THIS IS how the Abell Foundation works: Come up with an innovative idea, create it and fund it -- then get someone else to pay the tab and move on to the next big thing.
There's nothing wrong with that approach. And unquestionably, there are sturdy programs all over the Baltimore area that were first erected by Abell.
But the Baraka School is different. For this program to continue to educate male middle-schoolers in Kenya, Abell wants the city schools to step in and supplant its support. Foundation President Robert C. Embry Jr. says the only way the school will keep its doors open is if the city schools significantly boost their contribution.
That would be a mistake.
City school officials have been clamoring for months to get more money for books, for teachers and for badly needed remedial programs. Given the laundry list of unfunded -- or under-funded -- basics in city schools, sending more money to a bold, private experiment makes no sense.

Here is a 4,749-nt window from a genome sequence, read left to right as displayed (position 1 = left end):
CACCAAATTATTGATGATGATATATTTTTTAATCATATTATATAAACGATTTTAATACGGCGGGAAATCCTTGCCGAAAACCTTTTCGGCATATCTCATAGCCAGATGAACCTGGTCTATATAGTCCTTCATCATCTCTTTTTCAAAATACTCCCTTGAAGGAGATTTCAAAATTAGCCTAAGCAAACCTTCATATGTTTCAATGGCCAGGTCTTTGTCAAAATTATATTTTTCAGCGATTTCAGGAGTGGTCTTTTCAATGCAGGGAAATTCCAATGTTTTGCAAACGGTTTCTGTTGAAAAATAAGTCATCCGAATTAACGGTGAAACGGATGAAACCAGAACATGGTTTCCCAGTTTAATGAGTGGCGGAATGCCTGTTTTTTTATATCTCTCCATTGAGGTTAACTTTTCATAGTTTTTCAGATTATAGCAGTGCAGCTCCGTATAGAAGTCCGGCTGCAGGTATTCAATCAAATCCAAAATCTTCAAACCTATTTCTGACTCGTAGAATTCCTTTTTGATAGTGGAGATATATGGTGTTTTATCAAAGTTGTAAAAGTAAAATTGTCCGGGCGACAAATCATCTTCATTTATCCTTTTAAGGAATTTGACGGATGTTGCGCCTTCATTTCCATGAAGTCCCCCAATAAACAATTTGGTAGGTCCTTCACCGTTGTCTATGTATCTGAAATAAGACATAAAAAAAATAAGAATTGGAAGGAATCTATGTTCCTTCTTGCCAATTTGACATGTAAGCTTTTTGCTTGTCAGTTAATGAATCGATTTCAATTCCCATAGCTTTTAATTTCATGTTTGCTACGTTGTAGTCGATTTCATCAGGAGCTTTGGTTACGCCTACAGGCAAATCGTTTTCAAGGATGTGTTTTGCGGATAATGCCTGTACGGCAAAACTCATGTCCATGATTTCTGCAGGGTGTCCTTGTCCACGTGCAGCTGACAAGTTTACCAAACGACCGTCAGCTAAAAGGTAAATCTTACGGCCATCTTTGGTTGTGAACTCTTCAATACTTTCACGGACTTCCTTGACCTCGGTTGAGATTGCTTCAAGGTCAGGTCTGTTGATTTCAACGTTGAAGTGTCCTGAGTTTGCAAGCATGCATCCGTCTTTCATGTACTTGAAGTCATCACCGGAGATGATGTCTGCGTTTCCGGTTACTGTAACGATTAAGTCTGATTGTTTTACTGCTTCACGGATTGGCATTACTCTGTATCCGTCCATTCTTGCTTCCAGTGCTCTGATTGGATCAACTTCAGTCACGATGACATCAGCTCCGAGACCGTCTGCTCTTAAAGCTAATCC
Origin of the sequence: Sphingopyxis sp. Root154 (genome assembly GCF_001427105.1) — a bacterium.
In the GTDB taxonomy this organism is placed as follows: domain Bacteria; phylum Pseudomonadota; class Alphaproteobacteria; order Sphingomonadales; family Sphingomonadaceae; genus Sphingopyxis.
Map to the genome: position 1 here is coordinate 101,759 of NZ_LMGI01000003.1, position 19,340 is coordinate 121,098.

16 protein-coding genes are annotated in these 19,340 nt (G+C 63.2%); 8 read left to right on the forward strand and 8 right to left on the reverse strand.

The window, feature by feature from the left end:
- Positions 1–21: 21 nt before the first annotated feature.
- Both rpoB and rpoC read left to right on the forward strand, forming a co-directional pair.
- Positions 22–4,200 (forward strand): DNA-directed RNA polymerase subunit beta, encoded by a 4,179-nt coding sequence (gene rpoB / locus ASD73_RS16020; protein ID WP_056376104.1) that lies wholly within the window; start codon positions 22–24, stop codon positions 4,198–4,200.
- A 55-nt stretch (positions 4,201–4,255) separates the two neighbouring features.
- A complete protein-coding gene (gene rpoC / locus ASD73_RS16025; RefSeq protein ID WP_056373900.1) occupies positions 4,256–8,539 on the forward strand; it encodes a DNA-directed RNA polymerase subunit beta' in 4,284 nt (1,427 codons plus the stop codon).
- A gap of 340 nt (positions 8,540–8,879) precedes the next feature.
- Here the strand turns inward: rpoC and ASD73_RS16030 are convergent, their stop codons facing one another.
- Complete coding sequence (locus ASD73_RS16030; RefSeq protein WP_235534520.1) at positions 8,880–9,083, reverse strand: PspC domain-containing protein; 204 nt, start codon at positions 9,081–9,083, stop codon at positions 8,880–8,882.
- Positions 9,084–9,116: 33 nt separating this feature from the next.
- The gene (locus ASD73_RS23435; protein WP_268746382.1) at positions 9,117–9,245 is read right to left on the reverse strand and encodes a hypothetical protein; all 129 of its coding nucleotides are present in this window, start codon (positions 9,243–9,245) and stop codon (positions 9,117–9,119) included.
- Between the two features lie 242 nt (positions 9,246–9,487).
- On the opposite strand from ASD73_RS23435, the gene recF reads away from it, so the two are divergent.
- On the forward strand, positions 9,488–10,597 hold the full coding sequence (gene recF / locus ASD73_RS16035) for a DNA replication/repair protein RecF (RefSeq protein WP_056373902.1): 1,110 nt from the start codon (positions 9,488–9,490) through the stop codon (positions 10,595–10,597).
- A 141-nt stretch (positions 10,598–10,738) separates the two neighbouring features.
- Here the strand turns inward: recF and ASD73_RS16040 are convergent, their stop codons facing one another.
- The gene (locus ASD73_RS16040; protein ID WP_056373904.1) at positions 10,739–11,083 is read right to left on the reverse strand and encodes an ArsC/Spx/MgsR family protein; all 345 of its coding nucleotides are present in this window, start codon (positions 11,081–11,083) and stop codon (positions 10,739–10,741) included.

That's not to say Baraka is a worthless endeavor or that it shouldn't continue in some form.
It was a great idea to take directionless middle-school boys out of their homes and neighborhoods (which in some cases were the problem) and expose them to another world.
Even when misbehavior cropped up or management problems harmed the Baraka School's reputation, it was hard to argue with the project's bold and innovative approach -- something that's sorely lacking in most programs that deal with this city's at-risk kids.
But Baraka was a private school from the beginning -- privately conceived and privately funded. Making it public isn't reasonable for a school system in as bad a shape as Baltimore's. If Abell and the Baraka parents really believe the program should continue, they ought to find the funds to do it somewhere other than in the public schools' coffers.